Contracting in the Shadow of the Law
Centro di Ricerca sull'Economia delle Istituzioni (CREI) (Research Center on Economics of Institutions)
I propose the view that the law affects economic efficiency by shaping contractual litigation and contracting as a result. I build a model where judges subject to personal biases try to distort contract enforcement and consider two legal systems, one where judges wield discretion and another where they must follow a code. I find that the law affects contracting by shaping the way biased courts resolve contractual ambiguities: discretion fosters the use of sophisticated contingent contracts, codification the use of simpler non-contingent contracts. Beyond contract form, I find that legal systems fundamentally differ in their ability to enforce complex and innovative transactions, where performance is hard to verify. The code's bias is the cost of codification, the arbitrariness of judges and juries and their incompetence are the costs of discretion. The model sheds light on several findings in law and finance and product liability literatures and yields some implications on the costs and benfits of discretion across areas of law and at different levels of development.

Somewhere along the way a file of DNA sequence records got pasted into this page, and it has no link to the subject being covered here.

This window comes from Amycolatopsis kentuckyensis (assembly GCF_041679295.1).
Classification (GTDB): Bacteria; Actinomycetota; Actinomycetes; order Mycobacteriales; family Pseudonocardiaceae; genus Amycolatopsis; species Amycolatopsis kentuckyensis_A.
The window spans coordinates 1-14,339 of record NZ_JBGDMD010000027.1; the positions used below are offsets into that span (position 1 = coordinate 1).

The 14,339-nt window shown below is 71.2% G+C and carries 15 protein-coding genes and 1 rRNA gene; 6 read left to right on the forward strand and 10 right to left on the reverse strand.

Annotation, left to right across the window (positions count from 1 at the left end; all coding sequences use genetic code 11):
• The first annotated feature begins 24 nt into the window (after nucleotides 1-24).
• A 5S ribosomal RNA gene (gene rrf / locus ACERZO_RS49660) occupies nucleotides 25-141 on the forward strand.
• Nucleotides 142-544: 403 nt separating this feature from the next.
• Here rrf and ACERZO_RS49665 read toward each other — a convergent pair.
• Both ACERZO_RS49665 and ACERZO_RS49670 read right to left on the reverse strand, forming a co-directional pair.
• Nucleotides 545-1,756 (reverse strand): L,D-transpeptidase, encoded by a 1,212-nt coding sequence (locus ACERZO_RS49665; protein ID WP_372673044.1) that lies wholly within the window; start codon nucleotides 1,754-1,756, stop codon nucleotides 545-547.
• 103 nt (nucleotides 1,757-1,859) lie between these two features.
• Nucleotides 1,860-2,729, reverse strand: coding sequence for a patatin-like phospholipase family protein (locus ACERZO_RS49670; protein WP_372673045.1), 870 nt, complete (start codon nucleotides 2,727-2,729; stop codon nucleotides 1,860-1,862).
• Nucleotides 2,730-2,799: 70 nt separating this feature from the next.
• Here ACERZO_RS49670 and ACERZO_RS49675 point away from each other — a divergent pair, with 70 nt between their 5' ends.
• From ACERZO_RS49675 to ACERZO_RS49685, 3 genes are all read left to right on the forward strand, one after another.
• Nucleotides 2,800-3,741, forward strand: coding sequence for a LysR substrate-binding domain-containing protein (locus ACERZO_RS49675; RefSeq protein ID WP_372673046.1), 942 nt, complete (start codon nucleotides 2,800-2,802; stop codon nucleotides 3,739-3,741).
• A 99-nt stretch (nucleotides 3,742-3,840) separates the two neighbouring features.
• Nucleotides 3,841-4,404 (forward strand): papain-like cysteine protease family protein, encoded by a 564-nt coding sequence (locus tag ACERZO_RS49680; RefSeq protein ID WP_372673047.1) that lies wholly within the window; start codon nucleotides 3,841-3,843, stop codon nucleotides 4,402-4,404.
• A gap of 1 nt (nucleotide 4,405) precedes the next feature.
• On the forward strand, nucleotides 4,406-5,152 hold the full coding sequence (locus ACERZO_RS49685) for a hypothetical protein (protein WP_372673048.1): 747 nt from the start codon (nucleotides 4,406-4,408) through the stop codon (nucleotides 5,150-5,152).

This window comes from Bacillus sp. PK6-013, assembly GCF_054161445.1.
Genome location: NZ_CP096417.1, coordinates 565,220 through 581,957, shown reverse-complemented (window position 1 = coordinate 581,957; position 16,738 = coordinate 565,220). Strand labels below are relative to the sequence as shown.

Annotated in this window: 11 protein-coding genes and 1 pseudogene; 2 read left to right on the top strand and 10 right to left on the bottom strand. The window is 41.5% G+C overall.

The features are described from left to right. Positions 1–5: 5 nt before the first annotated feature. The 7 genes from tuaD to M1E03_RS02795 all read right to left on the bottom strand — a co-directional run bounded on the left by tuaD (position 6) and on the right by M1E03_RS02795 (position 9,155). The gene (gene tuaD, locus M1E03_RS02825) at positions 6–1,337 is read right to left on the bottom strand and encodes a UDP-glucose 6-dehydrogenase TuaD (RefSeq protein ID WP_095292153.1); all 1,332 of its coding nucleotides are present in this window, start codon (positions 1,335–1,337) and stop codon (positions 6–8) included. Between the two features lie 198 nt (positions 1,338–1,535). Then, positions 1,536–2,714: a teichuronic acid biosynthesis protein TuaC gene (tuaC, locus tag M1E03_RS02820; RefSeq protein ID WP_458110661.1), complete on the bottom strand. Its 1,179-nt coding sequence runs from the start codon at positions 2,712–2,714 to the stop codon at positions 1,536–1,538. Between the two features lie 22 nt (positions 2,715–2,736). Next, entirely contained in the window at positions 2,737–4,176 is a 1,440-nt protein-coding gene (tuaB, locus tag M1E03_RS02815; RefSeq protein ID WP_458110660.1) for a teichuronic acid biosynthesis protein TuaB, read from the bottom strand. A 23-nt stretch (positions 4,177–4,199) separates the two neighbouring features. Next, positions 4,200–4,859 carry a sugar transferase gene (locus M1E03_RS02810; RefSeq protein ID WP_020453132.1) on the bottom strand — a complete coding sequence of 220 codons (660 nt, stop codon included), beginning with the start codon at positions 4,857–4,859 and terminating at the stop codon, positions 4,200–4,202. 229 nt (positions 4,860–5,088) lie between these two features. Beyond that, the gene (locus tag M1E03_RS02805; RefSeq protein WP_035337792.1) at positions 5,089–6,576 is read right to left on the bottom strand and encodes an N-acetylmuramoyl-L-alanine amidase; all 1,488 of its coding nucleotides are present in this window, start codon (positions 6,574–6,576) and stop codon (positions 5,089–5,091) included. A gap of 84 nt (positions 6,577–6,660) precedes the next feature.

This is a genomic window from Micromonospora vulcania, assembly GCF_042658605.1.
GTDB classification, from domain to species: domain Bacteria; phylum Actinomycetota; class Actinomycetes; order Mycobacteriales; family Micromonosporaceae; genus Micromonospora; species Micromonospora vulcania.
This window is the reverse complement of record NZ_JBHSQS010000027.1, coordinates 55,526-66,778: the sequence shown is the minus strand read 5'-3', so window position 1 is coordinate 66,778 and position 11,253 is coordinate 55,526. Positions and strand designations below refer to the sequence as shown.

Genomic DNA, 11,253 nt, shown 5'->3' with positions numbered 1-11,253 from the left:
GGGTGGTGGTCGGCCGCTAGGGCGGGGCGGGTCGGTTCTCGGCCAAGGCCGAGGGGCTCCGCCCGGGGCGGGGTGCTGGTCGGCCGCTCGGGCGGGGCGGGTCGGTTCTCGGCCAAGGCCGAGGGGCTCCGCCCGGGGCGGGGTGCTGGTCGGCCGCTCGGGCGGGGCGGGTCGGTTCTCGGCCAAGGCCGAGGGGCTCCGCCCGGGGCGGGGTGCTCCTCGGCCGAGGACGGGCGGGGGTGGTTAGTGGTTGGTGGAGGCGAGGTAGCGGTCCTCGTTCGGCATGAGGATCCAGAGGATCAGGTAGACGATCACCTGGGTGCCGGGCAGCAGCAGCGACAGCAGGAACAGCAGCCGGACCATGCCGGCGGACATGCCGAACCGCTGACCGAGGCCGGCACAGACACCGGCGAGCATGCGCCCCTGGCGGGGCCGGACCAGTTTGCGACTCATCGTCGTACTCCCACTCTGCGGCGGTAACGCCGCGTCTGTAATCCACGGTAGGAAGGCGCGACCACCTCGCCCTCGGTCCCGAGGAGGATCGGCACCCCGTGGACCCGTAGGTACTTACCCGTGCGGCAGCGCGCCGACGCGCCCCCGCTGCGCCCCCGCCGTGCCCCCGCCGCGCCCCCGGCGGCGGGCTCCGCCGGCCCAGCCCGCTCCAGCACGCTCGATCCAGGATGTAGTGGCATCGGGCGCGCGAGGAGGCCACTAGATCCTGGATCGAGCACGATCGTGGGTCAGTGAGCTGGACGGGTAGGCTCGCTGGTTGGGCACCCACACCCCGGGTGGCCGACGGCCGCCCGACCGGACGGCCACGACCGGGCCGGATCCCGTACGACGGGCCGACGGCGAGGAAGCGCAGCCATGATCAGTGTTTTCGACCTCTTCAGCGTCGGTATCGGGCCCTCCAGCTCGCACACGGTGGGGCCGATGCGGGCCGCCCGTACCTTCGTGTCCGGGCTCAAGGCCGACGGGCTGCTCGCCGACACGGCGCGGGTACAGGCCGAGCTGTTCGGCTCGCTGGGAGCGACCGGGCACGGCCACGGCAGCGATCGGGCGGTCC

Number of Pages in PDF File: 33
JEL Classification: D23, G30, K12, K40working papers series
Date posted: October 10, 2005
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